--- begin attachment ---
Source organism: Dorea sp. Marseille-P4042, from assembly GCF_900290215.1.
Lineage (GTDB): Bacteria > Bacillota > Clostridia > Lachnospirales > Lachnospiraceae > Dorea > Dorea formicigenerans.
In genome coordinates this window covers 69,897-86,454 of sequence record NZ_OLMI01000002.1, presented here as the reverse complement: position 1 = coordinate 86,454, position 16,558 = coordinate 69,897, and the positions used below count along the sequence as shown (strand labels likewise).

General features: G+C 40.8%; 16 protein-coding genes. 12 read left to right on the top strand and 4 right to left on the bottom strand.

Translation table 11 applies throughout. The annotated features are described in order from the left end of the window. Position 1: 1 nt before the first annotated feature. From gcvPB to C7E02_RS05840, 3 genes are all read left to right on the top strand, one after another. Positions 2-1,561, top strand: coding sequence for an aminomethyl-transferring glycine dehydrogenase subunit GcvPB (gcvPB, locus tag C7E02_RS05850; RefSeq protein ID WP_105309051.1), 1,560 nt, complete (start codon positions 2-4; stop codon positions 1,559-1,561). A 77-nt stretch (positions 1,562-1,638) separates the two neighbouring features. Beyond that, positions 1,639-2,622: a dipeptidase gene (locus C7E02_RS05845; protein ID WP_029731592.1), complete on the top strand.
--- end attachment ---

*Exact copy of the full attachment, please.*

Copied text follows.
Source organism: Dorea sp. Marseille-P4042, from assembly GCF_900290215.1.
Lineage (GTDB): Bacteria > Bacillota > Clostridia > Lachnospirales > Lachnospiraceae > Dorea > Dorea formicigenerans.
In genome coordinates this window covers 69,897-86,454 of sequence record NZ_OLMI01000002.1, presented here as the reverse complement: position 1 = coordinate 86,454, position 16,558 = coordinate 69,897, and the positions used below count along the sequence as shown (strand labels likewise).

General features: G+C 40.8%; 16 protein-coding genes. 12 read left to right on the top strand and 4 right to left on the bottom strand.

Translation table 11 applies throughout. The annotated features are described in order from the left end of the window. Position 1: 1 nt before the first annotated feature. From gcvPB to C7E02_RS05840, 3 genes are all read left to right on the top strand, one after another. Positions 2-1,561, top strand: coding sequence for an aminomethyl-transferring glycine dehydrogenase subunit GcvPB (gcvPB, locus tag C7E02_RS05850; RefSeq protein ID WP_105309051.1), 1,560 nt, complete (start codon positions 2-4; stop codon positions 1,559-1,561). A 77-nt stretch (positions 1,562-1,638) separates the two neighbouring features. Beyond that, positions 1,639-2,622: a dipeptidase gene (locus C7E02_RS05845; protein ID WP_029731592.1), complete on the top strand.